The trailer court
A critical look at the previews of the first films of 2011
For me, it used to be the teasers and trailers before the feature film were an integral part of going to the movies. The trailers and the poster art were generally the only way of heightening awareness of a project, and so they were art forms unto themselves. And while it may be nostalgia on my part, it seems like these days posters are handed off to interns who PhotoShop floating heads, and trailers are nothing more than two-minute synopses of the films. Which is all well and fine if you like to know how a movie ends before it begins. For me, I’ve taken to showing up 10 minutes after post time for movies to avoid the trailers and the spoilers.
It’s reached the point where, having been schooled in Hollywood formulae, I suspect that I could review a movie off of the trailer itself, saving myself a couple of hours of sitting through something in which I’ve already filled the blanks.
So, then, let’s see how that goes for the first films of 2011. I’ve browsed through the January slate of releases to prognosticate which ones (under this theory) should be experienced in an actual theater, or whether one should bide a couple of months for the DVD or just wait for when it eventually turns up on cable.
Season of the Witch (opens Jan. 7)
A medieval knight (Nicolas Cage) is sent off on an epic journey to deliver a hot witch to her burning. Swordplay, dragons and attempted seduction ensue. Not exactly compelling, and pretty humorless looking (aside for an anachronistic Jaws in-joke), but it’s from the director of Gone in 60 Seconds and Swordfish (Dominic Sena), so it’ll at least be flashy and might even end up being endearingly loopy. Theater.
The Green Hornet (Jan. 14)
Pretty much every action movie trailer cliché in the book, with gratuitous amounts of Seth Rogen and Cameron Diaz. Despite that, it looks like it’ll deliver on the promised things blowing up, especially since it’s directed by cult fave Michel Gondry (Eternal Sunshine of the Spotless Mind). Wait … WTF? It’s also in 3-D, so there’s that. Although, is eight bucks worth sating morbid curiosity? Yeah. Theater.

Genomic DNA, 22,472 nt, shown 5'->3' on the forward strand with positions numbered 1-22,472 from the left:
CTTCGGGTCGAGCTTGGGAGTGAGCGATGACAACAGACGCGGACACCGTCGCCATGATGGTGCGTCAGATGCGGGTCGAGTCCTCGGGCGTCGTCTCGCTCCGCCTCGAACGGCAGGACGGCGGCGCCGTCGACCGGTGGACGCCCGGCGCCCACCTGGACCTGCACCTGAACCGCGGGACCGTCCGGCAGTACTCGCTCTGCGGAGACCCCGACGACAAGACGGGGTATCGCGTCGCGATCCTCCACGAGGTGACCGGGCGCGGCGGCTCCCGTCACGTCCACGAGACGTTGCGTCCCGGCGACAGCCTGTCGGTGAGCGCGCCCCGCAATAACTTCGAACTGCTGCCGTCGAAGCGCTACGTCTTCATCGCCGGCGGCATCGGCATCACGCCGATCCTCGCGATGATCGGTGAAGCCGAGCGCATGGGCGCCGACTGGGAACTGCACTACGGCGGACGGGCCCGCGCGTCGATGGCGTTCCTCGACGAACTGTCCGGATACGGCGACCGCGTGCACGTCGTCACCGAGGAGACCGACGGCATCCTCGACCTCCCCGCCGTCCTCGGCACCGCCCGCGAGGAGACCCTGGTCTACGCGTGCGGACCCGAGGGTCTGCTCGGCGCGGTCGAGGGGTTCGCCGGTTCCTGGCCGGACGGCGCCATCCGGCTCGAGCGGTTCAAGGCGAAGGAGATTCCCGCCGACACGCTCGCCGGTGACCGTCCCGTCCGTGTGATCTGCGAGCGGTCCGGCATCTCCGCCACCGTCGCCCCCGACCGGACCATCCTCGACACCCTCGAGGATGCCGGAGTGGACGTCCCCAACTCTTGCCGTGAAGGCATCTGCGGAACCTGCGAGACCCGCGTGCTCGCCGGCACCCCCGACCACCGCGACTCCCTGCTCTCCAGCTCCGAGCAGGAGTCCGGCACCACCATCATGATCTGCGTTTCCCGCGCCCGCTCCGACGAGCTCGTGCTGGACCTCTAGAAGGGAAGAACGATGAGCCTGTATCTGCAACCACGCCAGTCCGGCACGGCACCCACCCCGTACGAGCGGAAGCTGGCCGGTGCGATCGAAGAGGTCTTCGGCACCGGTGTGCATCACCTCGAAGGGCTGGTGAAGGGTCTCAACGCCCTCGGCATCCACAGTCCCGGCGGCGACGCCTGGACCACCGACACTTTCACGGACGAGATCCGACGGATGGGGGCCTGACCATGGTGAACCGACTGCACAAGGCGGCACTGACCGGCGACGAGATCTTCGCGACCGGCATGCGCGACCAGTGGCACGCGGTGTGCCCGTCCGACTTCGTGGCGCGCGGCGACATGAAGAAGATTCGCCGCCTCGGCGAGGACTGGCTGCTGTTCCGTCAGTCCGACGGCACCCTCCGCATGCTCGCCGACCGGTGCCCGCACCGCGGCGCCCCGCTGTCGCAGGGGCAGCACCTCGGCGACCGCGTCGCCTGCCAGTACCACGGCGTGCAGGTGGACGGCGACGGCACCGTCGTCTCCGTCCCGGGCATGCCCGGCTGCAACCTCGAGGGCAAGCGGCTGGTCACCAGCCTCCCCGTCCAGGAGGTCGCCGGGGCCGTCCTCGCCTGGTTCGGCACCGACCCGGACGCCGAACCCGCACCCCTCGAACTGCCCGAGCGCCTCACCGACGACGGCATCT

The Dilemma (Jan. 14)
Vince Vaughn discovers that his best friend’s wife is seeing another man, and goes through all sorts of uncomfortably comic set pieces trying to resolve the eponymous dilemma. The jokes on display seem pretty tepid, and when you factor that most trailers give away all the good jokes, that’s not a good sign here. A worse sign is that it’s directed by Ron Howard. It does have Jennifer Connelly and Winona Ryder to balance out Vaughan and Kevin James, although I suspect that might not be enough. DVD.
The Company Men (Jan. 21)
This movie sells that it’s an affirming look at the upside of downsizing, as the company men get pink-slipped from their cush jobs and are led by the nose until they find their true calling. One of those trailers that pretty much hits every narrative arc in the movie, even presumably the resolution (I’m fairly sure Ben Affleck isn’t gonna end up going postal in this one). Eight bucks to have the details filled in? I don’t think so. DVD.
No Strings Attached (Jan. 21)
Ashton Kutcher and Natalie Portman play a couple of longtime friends who finally hook up and then go through titular awkwardness. Wonder how that works out? It looks cute, it’s nice to see Portman lighten up and it’s directed by Ivan Reitman (Ghost Busters). Theater.
The Mechanic (Jan. 28)
Pretty much everything an action movie trailer needs to be, with a pounding neo-metal track and machine-gun-style editing that teases with beaucoup explosions and ass kicking (it is directed by the dude who did Con Air, after all). Plus, aside from In the Name of the King, Jason Statham by himself elevates anything he’s in. Theater.
The Rite (Jan. 28)
Under threat of an apocalyptic rise of possessions, the Vatican sets up exorcist school. One gets the vibe that a few plot twists are given away in the trailer, which comes across as sort of Angel Heart with Catholic priests (one of whom is played by Anthony Hopkins). Employs its share of jump scares, so it might be fun with a receptive audience. Theater.